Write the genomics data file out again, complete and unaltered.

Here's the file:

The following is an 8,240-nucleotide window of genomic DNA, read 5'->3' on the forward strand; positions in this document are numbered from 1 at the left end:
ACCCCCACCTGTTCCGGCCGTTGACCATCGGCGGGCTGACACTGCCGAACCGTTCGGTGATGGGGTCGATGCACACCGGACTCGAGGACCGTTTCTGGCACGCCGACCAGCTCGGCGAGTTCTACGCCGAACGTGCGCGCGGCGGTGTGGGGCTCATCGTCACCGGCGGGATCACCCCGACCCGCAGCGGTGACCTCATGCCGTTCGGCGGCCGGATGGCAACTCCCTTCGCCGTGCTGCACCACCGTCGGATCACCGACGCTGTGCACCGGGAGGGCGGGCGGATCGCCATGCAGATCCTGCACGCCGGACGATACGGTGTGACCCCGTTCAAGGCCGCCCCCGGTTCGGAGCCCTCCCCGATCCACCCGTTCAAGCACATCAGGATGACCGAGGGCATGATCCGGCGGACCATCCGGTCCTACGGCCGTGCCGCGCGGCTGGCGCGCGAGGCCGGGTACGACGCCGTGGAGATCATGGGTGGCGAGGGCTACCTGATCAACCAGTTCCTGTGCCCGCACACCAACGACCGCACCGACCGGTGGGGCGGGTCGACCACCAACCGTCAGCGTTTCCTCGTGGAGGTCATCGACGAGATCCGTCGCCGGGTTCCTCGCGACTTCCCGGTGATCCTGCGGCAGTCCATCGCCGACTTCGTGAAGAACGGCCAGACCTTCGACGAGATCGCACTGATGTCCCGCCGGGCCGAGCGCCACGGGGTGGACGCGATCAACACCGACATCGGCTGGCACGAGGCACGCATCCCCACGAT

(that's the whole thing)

The following is an 8,240-nucleotide window of genomic DNA, read 5'->3' on the forward strand; positions in this document are numbered from 1 at the left end:
ACCCCCACCTGTTCCGGCCGTTGACCATCGGCGGGCTGACACTGCCGAACCGTTCGGTGATGGGGTCGATGCACACCGGACTCGAGGACCGTTTCTGGCACGCCGACCAGCTCGGCGAGTTCTACGCCGAACGTGCGCGCGGCGGTGTGGGGCTCATCGTCACCGGCGGGATCACCCCGACCCGCAGCGGTGACCTCATGCCGTTCGGCGGCCGGATGGCAACTCCCTTCGCCGTGCTGCACCACCGTCGGATCACCGACGCTGTGCACCGGGAGGGCGGGCGGATCGCCATGCAGATCCTGCACGCCGGACGATACGGTGTGACCCCGTTCAAGGCCGCCCCCGGTTCGGAGCCCTCCCCGATCCACCCGTTCAAGCACATCAGGATGACCGAGGGCATGATCCGGCGGACCATCCGGTCCTACGGCCGTGCCGCGCGGCTGGCGCGCGAGGCCGGGTACGACGCCGTGGAGATCATGGGTGGCGAGGGCTACCTGATCAACCAGTTCCTGTGCCCGCACACCAACGACCGCACCGACCGGTGGGGCGGGTCGACCACCAACCGTCAGCGTTTCCTCGTGGAGGTCATCGACGAGATCCGTCGCCGGGTTCCTCGCGACTTCCCGGTGATCCTGCGGCAGTCCATCGCCGACTTCGTGAAGAACGGCCAGACCTTCGACGAGATCGCACTGATGTCCCGCCGGGCCGAGCGCCACGGGGTGGACGCGATCAACACCGACATCGGCTGGCACGAGGCACGCATCCCCACGAT